13 Tips to Stay Positive During An Evacuation Trip With Kids
I knew the trip was going to be interesting. Without my husband, there were a number of problems I could have encountered. But, I knew we had to make the best of the situation. I never let on to my kids just how much stress I was feeling. I was honest with the oldest, just to let her know I needed as much cooperation as possible.
Thankfully, we had an almost perfect trip, so I’m sharing these tips to stay positive during an evacuation trip with kids!
- Call on Family. Even family members you haven’t seen or spoken to in years will be happy to host you at their house and offer shelter from the storm. This is a great time for an unplanned family reunion, of sorts.
- Screen time rules are out. Load up on movies and electronic devices and delight in the silence when you can!
- Pack a crap ton of snacks…. maybe two crap tons. Kids get hungry at random times and it’s not going to be fun to stop at every whim. Nor is listening to the kids if you don’t have enough.
- Don’t worry about keeping the car clean. After a week, it’ll look like you’ve been living out the van, even if you take an hour to clean it one day during your trip.
- Forget about being healthy or having rounded meals. Sometimes it’s not feasible to stop when the kids are hungry, so they just have to wait. But, kids aren’t the most patient when it comes to food. Am I right? Throw some of those gummy bunnies in the back seat and let them tear into it in the name of your sanity.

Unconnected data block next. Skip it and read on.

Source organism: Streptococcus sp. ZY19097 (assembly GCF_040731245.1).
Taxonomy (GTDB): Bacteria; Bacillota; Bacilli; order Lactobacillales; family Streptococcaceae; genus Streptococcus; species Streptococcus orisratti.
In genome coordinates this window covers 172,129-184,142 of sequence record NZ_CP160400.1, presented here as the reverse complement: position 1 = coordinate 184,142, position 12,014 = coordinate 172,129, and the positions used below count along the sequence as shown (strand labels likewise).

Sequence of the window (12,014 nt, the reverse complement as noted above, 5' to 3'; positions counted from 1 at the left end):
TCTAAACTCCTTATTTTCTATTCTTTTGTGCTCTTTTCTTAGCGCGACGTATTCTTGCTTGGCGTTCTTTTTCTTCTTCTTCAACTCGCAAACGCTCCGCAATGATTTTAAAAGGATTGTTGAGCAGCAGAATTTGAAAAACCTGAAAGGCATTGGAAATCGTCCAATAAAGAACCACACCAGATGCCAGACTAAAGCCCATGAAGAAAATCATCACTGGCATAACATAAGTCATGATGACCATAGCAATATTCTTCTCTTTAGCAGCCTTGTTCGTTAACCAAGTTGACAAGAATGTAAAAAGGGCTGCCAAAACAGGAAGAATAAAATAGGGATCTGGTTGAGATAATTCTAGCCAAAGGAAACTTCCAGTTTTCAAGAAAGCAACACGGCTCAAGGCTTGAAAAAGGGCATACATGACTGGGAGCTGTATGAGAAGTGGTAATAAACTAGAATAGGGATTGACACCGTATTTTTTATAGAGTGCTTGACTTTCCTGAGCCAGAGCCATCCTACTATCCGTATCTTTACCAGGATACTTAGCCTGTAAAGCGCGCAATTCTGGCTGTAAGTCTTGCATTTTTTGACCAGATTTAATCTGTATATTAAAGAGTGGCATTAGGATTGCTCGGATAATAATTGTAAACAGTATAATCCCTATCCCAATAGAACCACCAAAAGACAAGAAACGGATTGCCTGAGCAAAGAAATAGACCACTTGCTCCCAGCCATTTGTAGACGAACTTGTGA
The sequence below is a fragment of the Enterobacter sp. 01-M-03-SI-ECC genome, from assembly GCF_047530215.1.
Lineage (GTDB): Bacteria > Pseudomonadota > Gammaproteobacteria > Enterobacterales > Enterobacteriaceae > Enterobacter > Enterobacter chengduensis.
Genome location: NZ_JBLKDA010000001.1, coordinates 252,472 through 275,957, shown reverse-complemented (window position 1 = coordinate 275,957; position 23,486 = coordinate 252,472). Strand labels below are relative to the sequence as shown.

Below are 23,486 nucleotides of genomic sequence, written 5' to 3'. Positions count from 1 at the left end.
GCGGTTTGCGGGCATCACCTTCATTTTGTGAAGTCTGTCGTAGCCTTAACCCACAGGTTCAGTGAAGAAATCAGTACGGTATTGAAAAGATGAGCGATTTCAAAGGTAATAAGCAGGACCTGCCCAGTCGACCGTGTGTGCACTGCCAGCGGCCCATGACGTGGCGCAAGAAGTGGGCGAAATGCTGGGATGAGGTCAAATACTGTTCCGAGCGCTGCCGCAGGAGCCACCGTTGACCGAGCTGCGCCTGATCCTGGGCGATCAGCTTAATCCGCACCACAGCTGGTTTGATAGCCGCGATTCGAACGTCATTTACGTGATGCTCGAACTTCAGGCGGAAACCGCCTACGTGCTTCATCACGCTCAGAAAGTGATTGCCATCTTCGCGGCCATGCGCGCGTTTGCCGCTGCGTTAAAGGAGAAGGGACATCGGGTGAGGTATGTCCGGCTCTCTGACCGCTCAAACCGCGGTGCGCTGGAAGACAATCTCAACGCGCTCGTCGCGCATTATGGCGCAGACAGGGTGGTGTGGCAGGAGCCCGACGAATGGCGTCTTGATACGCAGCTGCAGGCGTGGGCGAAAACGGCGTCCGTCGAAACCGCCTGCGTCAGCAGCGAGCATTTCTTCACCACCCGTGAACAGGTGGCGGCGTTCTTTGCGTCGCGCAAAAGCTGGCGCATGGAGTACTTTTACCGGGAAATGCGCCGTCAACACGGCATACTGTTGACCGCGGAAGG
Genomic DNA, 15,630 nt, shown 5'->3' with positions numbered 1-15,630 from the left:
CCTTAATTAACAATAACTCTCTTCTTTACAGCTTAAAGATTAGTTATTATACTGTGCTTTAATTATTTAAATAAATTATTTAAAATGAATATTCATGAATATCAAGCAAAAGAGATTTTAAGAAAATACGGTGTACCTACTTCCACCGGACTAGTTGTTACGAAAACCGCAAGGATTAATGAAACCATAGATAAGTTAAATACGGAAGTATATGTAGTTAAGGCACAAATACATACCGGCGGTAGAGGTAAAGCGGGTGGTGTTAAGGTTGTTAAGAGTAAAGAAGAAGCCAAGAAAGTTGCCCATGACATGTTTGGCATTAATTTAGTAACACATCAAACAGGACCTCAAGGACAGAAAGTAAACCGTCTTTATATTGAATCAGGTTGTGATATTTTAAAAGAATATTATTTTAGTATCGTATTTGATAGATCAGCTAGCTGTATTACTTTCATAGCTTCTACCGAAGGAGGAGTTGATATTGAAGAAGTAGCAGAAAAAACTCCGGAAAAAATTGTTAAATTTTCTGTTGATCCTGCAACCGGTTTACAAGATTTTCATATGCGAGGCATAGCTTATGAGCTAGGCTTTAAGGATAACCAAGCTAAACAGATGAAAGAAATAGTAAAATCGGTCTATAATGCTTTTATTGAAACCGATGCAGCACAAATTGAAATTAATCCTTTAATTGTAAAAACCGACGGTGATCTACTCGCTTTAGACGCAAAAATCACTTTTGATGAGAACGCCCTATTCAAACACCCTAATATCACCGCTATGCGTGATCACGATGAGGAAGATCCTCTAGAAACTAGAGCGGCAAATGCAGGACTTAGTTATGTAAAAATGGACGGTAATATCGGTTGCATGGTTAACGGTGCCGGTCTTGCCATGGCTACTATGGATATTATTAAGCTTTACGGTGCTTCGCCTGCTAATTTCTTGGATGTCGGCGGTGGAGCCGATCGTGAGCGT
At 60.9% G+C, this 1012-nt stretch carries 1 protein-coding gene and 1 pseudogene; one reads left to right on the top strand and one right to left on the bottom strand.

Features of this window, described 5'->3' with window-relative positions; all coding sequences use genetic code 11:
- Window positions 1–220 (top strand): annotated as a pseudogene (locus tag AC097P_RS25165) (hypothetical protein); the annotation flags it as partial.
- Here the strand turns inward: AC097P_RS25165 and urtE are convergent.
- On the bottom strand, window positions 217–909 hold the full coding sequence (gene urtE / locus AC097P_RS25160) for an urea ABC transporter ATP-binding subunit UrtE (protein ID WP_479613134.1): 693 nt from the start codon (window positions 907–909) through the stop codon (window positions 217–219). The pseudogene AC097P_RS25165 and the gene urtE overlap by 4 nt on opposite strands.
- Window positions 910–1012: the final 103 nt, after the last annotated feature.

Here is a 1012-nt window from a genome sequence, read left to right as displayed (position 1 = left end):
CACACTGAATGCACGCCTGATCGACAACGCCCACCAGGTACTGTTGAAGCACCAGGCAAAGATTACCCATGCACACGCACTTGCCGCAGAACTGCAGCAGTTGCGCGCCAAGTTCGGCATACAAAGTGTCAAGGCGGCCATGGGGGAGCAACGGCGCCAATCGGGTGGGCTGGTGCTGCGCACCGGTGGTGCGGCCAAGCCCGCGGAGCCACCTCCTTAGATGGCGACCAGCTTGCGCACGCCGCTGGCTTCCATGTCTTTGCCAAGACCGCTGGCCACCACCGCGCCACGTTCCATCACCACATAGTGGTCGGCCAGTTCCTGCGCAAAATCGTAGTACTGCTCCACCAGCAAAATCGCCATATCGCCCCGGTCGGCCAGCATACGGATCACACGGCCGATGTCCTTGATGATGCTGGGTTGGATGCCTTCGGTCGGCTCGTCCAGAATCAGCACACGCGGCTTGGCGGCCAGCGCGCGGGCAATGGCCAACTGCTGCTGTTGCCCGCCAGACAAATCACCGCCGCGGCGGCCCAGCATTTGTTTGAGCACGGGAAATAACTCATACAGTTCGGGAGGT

- Keep your perspective. No matter what happens on your trip, keep your perspective and stay positive. Be grateful you have the opportunity to evacuate because some people don’t have a choice. Things could be worse!
- Pretend you’re on vacation. Make sure to point out landmarks and special sights your kids don’t often see or won’t see for a long time. Enjoy the scenery! Go see some sights when you get to your final destination. Your kids will appreciate the unexpected vacation!
- Love everyone. Remember that some of the most important people are right there in the car with you. Love them and be happy you’ve done everything you could to spare them from the disaster and aftermath of the storm.
- Be kind and courteous. Chances are, if you’re evacuating your city (or state) due to an impending hurricane, you’re going to encounter other evacuees. Don’t add to anyone else’s stress by being rude, inconsiderate, or sour. At the very least, wear a smile on your face and be friendly. You never know whose day you’ll brighten just with a smile.
- Slow down. Whether you’re just leaving or returning from your trip, it’s important to remember the purpose of your evacuation … safety of your loved ones. Being in a rush can cause the opposite outcome you were hoping for. Take your time and avoid speeding or road rage. The last thing you want to happen is to get into an accident after avoiding a devastating storm.
- Pack more than you think you’ll need. I was gone a week and ended up in Kentucky. I had to do laundry once on our trip and I didn’t pack pants for everyone. OOPS! The weather was cooler at our final destination and so were some thermostats at my family’s houses. Pants and sweaters were necessary! To keep on an even keel, you don’t want more work than you have to do if you’re traveling under these conditions.
- Don’t place orders for delivery while you’re on travel. Delays from before the hurricane meant delays after. Even if you come home unscathed doesn’t mean deliveries and jobs are unaffected.
- Be patient and kind when you return. People and businesses are doing extra work to get back on track. Everyone is drained and moody from being without power, debris cleanup, and eating peanut butter and jelly sandwiches for days. Your rush or perceived significance is no greater than anyone else’s and only makes things worse for everyone.
If you like all my tips, and have found my emergency preparedness series useful, don’t forget to click below to sign up for my newsletter. You’ll get immediate access to a Family Emergency Preparedness Workbook along with a full library of printable resources for parents.
Tell me: will you use these tips to stay positive during an evacuation trip with kids?